I always start making these the night before, so that the next morning all I have to do is let them sit on the counter for a while before putting them in the oven to bake. They make the kitchen smell amazing, which is an added bonus. I will note that the thing that sets these apart from other cinnamon rolls is the extra heavy cream– you pour it over the risen rolls just before baking, and it mingles with the cinnamon and sugar to make this incredible gooey finish that takes the recipe over the top.
Back at the end of June we went out to pick the last of the juneberries– there were masses of them, dark purple and heavy on the tree, so we filled our bucket and decided to freeze them for future use. After washing them and picking out the stems, I spread them in a single layer on a paper-towel-lined baking sheet and froze them overnight. Then it was time to decide what to do with them!
We decided on muffins, figuring that we could treat the juneberries much like blueberries, and went with the Cook’s Illustrated “Best Blueberry Muffins” recipe, which involves a combination of fresh berries and berry compote. Since we already had a stash of juneberry jam we used that instead of the compote. You can use blueberries instead!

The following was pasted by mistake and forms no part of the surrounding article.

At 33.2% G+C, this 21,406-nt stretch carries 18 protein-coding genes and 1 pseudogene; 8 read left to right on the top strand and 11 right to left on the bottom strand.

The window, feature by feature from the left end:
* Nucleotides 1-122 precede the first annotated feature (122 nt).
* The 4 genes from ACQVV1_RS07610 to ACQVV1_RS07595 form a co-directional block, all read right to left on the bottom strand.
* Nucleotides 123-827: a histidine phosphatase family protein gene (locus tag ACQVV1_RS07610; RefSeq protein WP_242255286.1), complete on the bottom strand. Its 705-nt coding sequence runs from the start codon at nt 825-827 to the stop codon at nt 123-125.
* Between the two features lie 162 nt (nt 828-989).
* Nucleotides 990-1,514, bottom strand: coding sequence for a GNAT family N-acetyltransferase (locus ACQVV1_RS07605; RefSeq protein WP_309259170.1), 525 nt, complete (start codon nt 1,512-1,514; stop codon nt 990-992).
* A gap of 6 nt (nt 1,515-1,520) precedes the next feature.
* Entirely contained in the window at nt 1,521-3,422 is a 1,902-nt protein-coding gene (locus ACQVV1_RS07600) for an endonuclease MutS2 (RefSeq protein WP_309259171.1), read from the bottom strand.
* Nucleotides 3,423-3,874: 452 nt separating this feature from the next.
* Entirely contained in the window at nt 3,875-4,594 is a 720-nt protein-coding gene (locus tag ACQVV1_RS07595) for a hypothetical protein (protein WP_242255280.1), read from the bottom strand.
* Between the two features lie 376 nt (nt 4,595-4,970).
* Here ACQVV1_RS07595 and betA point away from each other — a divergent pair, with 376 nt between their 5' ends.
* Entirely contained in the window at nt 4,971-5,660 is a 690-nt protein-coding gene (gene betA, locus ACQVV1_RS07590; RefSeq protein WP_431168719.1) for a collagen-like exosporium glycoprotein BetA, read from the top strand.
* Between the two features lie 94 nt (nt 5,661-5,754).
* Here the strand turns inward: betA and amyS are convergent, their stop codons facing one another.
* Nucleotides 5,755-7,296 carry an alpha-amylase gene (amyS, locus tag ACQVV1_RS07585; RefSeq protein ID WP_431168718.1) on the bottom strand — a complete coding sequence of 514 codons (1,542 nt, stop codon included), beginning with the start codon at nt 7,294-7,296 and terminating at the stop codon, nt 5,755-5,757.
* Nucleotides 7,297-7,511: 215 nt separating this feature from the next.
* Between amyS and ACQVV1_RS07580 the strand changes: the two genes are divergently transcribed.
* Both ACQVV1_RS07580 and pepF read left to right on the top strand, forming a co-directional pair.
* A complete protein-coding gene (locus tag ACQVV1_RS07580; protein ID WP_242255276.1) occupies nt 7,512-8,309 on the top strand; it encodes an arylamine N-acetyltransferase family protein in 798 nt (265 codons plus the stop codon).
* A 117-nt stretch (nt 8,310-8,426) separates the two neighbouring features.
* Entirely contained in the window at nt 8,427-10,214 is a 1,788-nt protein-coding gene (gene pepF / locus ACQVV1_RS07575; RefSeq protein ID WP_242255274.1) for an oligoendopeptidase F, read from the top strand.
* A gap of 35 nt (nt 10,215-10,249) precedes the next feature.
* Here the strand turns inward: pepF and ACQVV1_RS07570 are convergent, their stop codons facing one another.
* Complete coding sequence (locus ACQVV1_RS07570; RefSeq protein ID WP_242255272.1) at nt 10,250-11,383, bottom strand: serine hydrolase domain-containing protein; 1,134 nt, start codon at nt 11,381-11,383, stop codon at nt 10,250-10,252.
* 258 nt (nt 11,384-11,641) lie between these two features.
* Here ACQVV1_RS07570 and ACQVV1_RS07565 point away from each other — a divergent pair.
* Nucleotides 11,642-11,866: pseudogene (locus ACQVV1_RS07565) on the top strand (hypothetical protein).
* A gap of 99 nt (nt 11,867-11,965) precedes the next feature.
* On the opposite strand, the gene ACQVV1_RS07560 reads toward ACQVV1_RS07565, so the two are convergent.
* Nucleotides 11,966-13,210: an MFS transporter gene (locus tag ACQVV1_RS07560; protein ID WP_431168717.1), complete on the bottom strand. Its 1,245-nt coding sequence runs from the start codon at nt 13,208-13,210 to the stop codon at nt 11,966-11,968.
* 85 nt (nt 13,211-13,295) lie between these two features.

If there’s any cooking scent more delectable and homey than freshly-baked bread, it has to be warm cinnamon– so it’s no surprise that cinnamon rolls are the ultimate when it comes to comforting (and mouth-watering) odors. When I decided to make these I was only thinking about the gooey and delicious breakfast that awaited me, but let me just say, the smell of the baking rolls was almost as good!
The finished rolls were soft and delicious, though be careful about overbaking– I left them in a bit longer than I should have in hopes of getting more browning on top, but that made the bottoms caramelize in the sticky leaked-out sugar filling, leading to chewy caramel that stuck to my teeth. Other than that, though, they were excellent!
If you have any leftover from the initial devouring, be sure to microwave leftovers briefly to soften them up again– they’re so much better warm!
One good thing about this whole lockdown thing is that with all this time at home, I’ve got plenty of time to babysit rising bread dough, which means more home-baked bread! My latest attempt was a batch of orange-flavored buns, which I saw on an online video and decided to try. The buns have a healthy amount of orange zest and a bit of orange juice in the dough, so there’s a hint of orange flavor in the finished buns despite their not being sweet at all. They were quite tasty when toasted and spread with butter, though.